Banana (Musa acuminata var Cavendish) and mango (Mangifera indica var Kesar) fruits were purchased in a market in Leeds, England. Mango fruits were classed at stage five, were soft and fully ripe without any signs of decay (Nambi et al., 2015). Banana fruit were at stage seven with yellow color, soft texture and brown spots (Soltani et al., 2010). Fruits were peeled and parenchyma tissue was gently scraped using a metal spatula, passed through a large-mesh sieve (250 μm) and transferred to a test tube containing MiIliQ water to a final suspension of 9.0 wt%. A sample of supernatant was collected for the glycome analysis of solubilized polymers. Two fruit from each species were processed as biological replicates for each experiment. Representative photographs were chosen for labeling and AFM experiments.
Rheological characterization of the mango or banana cell suspensions (9.0 wt% cell in MiIliQ water) was conducted using a controlled-stress rheometer (Kinexus Ultra, Malvern Instruments Ltd, Worcestershire, United Kingdom). Temperature was controlled at 37°C to mimic the physiological conditions. A cone-on-plate geometry (40 mm, 4°) was used to measure the steady state flow behavior as a function of shear rate ranging from 0.1 to 1000 s–1. Results are presented as means and standard deviations of at least three measurements of each fruit suspension sample. Two fruit from each species were processed as biological replicates.
Friction measurements were performed in presence of cell suspensions (9.0 wt% mango or banana cells in MilliQ water) using a Mini Traction Machine 2 (MTM2, PCS instruments, London, United Kingdom) with a soft polymeric ball-on-disc set up using slight modification of the previously described method (Laguna et al., 2017; Krop et al., 2019). The tribological set up included hydrophobic contact surfaces (water contact angle of 108∘ (Sarkar et al., 2017) involving a smooth polydimethylsiloxane (PDMS) ball (6.35 mm radius) on smooth PDMS disc (13 mm radius, 4 mm thick) within a mini-pot chamber. A fresh ball and disc was used for each individual measurement and all friction measurements were carried out at 37°C to mimic oral conditions. A normal load (Fn) of 2 N was used in all experiments and the entrainment speeds were varied from 300 to 3 mm s–1. The entrainment speed (U) was calculated using equation (1):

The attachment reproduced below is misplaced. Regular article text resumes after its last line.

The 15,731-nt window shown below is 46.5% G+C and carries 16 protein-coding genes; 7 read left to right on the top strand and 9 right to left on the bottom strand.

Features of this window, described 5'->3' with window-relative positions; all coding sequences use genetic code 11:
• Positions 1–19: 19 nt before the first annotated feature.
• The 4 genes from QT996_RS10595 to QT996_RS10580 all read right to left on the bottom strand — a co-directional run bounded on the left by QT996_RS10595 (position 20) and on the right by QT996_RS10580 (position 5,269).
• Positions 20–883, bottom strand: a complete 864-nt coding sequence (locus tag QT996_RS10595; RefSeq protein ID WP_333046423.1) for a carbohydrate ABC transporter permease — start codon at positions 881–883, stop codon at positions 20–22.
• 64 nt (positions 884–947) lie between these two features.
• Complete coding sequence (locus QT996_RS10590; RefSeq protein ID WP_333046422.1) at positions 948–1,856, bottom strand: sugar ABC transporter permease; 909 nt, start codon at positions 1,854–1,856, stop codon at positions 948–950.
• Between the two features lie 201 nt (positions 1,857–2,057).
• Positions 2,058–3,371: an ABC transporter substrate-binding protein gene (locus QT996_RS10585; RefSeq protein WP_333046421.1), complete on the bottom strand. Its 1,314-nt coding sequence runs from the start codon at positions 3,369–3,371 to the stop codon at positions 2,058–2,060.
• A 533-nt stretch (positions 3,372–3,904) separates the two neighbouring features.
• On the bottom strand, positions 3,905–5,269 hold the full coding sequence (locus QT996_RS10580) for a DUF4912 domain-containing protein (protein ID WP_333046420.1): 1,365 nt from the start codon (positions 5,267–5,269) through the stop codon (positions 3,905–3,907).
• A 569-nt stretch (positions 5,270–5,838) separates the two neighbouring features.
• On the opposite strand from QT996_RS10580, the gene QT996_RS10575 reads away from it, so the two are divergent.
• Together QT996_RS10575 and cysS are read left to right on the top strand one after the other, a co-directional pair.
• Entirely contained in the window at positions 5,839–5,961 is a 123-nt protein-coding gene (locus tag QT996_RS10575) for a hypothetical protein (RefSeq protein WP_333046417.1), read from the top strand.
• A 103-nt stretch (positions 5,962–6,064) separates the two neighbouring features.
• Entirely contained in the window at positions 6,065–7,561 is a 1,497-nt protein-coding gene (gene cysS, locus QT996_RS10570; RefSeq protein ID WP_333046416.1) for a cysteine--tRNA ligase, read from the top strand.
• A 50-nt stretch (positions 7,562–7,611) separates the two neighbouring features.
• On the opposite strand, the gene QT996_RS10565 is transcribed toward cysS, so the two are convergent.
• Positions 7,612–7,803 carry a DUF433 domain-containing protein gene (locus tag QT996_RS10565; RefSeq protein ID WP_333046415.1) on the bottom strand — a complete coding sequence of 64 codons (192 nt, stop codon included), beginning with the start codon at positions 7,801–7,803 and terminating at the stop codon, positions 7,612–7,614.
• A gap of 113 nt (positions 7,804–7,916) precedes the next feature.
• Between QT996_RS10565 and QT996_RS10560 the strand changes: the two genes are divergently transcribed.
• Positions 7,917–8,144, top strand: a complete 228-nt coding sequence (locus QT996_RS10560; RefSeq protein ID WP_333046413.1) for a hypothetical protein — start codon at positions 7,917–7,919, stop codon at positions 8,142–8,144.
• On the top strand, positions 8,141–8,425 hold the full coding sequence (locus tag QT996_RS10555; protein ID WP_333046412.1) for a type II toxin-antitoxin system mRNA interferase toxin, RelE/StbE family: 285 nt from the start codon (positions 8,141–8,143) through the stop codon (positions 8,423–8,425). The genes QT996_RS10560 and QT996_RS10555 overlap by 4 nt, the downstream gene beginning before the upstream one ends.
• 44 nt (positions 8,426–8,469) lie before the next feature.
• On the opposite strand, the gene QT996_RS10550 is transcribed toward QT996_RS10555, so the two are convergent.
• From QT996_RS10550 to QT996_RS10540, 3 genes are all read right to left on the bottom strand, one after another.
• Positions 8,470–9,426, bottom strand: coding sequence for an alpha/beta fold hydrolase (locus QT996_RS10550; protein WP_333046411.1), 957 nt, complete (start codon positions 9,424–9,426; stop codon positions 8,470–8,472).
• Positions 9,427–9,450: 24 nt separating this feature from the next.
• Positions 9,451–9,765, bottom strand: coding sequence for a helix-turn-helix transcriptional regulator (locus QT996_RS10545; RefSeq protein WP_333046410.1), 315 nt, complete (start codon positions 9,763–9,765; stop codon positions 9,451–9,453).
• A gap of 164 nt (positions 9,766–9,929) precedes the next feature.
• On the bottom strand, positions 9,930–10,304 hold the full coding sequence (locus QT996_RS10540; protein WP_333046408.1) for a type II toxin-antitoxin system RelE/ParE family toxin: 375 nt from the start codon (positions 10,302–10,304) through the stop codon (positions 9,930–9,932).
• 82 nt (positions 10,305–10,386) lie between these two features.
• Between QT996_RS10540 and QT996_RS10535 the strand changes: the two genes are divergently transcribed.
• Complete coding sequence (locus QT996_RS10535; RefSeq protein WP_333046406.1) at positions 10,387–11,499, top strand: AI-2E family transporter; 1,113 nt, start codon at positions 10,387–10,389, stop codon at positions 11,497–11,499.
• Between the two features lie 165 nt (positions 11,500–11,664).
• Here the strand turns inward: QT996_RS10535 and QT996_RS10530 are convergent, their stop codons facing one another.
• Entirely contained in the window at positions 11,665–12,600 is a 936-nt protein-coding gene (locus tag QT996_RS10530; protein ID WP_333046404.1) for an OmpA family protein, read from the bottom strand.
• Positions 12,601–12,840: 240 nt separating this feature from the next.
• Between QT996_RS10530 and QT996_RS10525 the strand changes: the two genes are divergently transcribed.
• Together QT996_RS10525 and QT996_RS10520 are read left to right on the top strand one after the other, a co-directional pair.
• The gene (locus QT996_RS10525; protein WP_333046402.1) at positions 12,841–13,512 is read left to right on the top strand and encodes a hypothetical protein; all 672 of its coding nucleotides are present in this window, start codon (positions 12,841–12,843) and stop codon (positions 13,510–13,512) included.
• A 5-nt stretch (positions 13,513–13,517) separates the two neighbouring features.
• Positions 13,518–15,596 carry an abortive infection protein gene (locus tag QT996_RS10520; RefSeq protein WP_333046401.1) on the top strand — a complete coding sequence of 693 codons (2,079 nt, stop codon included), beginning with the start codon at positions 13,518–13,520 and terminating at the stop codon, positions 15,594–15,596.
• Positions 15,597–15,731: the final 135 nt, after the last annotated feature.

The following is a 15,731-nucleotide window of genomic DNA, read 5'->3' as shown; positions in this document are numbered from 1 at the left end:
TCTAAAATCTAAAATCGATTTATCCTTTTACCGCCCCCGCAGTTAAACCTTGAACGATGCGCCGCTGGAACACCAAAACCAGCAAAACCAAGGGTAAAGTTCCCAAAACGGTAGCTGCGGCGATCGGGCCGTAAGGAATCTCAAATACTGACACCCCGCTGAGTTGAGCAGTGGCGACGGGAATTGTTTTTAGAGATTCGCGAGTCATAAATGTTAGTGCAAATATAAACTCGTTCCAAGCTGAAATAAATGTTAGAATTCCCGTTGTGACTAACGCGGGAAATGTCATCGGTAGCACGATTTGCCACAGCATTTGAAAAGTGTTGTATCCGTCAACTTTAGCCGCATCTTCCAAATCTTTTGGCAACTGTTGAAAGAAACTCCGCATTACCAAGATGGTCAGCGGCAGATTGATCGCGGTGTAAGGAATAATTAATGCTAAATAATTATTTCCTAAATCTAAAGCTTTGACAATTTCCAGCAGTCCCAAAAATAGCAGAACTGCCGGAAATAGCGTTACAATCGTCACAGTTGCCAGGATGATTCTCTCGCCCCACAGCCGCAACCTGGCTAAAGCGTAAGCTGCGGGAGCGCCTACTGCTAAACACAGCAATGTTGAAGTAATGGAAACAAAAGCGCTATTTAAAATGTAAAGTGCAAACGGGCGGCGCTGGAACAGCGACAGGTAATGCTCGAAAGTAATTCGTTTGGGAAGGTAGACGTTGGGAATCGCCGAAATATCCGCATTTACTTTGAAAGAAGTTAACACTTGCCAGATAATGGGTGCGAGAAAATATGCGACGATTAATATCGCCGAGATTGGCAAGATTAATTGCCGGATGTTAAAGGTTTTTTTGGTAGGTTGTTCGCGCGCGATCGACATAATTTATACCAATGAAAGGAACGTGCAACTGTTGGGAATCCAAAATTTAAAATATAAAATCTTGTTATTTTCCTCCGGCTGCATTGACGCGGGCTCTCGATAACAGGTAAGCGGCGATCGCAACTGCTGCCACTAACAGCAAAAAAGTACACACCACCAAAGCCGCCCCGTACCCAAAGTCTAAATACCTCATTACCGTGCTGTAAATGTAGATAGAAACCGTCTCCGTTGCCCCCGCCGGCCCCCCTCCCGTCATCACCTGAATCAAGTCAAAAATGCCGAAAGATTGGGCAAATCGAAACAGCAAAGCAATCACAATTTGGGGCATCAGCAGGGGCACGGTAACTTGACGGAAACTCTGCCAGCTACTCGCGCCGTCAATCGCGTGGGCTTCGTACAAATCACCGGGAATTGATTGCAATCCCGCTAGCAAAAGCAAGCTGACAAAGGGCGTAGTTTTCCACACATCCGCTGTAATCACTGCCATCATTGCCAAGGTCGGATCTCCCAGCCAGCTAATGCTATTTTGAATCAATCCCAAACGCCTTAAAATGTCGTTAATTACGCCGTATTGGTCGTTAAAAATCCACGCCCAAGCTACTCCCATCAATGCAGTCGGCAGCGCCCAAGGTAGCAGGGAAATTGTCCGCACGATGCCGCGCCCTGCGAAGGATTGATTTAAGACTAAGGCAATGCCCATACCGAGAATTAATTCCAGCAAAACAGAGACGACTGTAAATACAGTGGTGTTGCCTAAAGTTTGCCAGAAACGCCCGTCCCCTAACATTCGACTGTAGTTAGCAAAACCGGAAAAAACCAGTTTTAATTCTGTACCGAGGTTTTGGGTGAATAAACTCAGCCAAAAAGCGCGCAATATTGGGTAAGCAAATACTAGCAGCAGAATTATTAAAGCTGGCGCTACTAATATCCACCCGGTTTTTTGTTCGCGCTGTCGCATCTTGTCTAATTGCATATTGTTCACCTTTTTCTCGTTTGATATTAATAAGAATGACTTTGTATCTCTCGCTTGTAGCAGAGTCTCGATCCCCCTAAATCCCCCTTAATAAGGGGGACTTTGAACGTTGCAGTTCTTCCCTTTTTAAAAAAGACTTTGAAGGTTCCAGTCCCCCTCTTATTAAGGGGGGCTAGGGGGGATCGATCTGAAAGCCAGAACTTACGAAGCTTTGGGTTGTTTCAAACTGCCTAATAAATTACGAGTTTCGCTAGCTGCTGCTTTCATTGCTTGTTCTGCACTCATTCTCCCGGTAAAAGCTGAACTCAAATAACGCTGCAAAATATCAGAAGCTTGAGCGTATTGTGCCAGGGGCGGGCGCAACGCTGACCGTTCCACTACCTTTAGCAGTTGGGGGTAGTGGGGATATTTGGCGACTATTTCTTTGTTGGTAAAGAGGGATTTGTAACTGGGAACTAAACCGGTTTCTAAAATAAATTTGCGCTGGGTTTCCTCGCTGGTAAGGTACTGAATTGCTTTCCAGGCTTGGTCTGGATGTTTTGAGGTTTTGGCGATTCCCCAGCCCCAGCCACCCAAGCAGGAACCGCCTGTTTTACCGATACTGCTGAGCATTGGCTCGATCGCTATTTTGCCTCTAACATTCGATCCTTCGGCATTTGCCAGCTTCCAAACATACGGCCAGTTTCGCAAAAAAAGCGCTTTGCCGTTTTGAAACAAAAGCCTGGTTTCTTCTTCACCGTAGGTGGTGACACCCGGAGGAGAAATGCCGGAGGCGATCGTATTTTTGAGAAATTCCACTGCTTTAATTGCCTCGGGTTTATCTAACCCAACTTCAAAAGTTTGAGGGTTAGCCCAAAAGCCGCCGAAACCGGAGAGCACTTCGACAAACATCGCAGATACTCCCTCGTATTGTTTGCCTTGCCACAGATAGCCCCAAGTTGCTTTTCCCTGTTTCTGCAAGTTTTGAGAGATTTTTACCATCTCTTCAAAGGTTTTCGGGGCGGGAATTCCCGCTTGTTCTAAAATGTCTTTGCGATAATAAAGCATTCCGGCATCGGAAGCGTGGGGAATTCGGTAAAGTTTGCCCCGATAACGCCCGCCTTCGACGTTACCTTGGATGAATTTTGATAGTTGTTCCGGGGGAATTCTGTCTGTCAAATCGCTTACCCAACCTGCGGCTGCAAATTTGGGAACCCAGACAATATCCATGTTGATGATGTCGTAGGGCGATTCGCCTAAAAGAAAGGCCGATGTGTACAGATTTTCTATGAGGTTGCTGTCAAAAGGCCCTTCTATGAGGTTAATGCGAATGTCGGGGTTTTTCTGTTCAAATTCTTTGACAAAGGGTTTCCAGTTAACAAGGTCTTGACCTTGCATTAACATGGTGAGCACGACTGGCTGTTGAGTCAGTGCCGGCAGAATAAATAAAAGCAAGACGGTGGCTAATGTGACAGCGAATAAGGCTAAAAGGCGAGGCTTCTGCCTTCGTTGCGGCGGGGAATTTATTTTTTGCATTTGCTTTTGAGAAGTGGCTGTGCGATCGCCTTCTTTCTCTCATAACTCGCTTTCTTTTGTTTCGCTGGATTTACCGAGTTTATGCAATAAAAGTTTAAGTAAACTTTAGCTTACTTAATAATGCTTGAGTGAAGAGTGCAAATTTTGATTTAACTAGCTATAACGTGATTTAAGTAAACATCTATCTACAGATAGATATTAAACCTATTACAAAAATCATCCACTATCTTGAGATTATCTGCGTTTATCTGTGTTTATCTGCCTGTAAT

Where, UB and UD are the speeds of the ball and disc, respectively. The slide-to-roll ratio defined as |UB−UD|/U was fixed at 50%. The friction force (Ff = μ.Fn) was measured as a function of entrainment speeds and the dimensionless friction coefficient (μ) was reported as means and standard deviations of at least three measurements of each fruit suspension sample. Two fruit from each species were processed as biological replicates.
Cell Surface Cytochemical Staining
For non-specific staining of cell membrane and contents, 0.05% (w/v) Toluidine Blue O (T3260, Sigma-Aldrich) in 0.1 M phosphate buffer pH 6.8 was added to the fruit tissue in the tube. After staining for 5 min, the stained samples were mounted onto poly-L-lysine coated slides (Polysine, J2800AMNZ, Thermo-Scientific). For starch staining, the fruit tissue was dispersed in distilled water and placed on a polysine coated slide, then one drop of Gram’s iodine solution (90107, Sigma-Aldrich) was added and mixed directly on the slide. For cellulose staining, 0.1% (w/v) Calcofluor White stain [Fluorescent Brightener 28 (319945), Sigma-Aldrich] was added to fruit tissue in the tube. One drop of stained sample was placed on a polysine coated slide, then made alkaline with one drop of 10% (v/v) NaOH. The sample were observed using an inverted light microscope for Toluidine Blue O and iodine staining, and UV fluorescence microscope for Calcofluor White staining (Olympus, model BH2, Japan). Images were captured using a digital camera (Sony, model sCMEX-3). All staining was done at room temperature.
Cell Surface Immunofluorescence Labeling